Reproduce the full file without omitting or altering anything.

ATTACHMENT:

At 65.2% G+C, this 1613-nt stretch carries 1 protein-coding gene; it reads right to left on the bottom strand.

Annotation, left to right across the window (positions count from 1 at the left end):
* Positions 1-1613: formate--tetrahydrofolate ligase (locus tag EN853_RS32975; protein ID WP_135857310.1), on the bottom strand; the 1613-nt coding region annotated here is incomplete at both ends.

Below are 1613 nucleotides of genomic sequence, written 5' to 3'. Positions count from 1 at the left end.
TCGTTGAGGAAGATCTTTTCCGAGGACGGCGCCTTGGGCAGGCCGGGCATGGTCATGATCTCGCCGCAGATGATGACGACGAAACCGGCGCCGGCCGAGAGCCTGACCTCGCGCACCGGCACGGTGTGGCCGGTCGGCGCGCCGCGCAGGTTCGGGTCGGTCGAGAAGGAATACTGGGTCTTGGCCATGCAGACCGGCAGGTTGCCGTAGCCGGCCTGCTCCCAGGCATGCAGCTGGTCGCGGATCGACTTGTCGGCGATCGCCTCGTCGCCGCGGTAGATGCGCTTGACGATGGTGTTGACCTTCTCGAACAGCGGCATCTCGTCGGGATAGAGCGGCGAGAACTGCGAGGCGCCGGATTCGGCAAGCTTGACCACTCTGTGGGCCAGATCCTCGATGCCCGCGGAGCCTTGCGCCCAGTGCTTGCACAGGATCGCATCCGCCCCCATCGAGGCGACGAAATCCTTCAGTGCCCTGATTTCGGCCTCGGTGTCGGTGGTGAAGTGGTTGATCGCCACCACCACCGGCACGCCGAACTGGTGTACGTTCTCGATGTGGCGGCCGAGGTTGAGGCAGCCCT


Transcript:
At 65.2% G+C, this 1613-nt stretch carries 1 protein-coding gene; it reads right to left on the bottom strand.

Annotation, left to right across the window (positions count from 1 at the left end):
* Positions 1-1613: formate--tetrahydrofolate ligase (locus tag EN853_RS32975; protein ID WP_135857310.1), on the bottom strand; the 1613-nt coding region annotated here is incomplete at both ends.

Below are 1613 nucleotides of genomic sequence, written 5' to 3'. Positions count from 1 at the left end.
TCGTTGAGGAAGATCTTTTCCGAGGACGGCGCCTTGGGCAGGCCGGGCATGGTCATGATCTCGCCGCAGATGATGACGACGAAACCGGCGCCGGCCGAGAGCCTGACCTCGCGCACCGGCACGGTGTGGCCGGTCGGCGCGCCGCGCAGGTTCGGGTCGGTCGAGAAGGAATACTGGGTCTTGGCCATGCAGACCGGCAGGTTGCCGTAGCCGGCCTGCTCCCAGGCATGCAGCTGGTCGCGGATCGACTTGTCGGCGATCGCCTCGTCGCCGCGGTAGATGCGCTTGACGATGGTGTTGACCTTCTCGAACAGCGGCATCTCGTCGGGATAGAGCGGCGAGAACTGCGAGGCGCCGGATTCGGCAAGCTTGACCACTCTGTGGGCCAGATCCTCGATGCCCGCGGAGCCTTGCGCCCAGTGCTTGCACAGGATCGCATCCGCCCCCATCGAGGCGACGAAATCCTTCAGTGCCCTGATTTCGGCCTCGGTGTCGGTGGTGAAGTGGTTGATCGCCACCACCACCGGCACGCCGAACTGGTGTACGTTCTCGATGTGGCGGCCGAGGTTGAGGCAGCCCT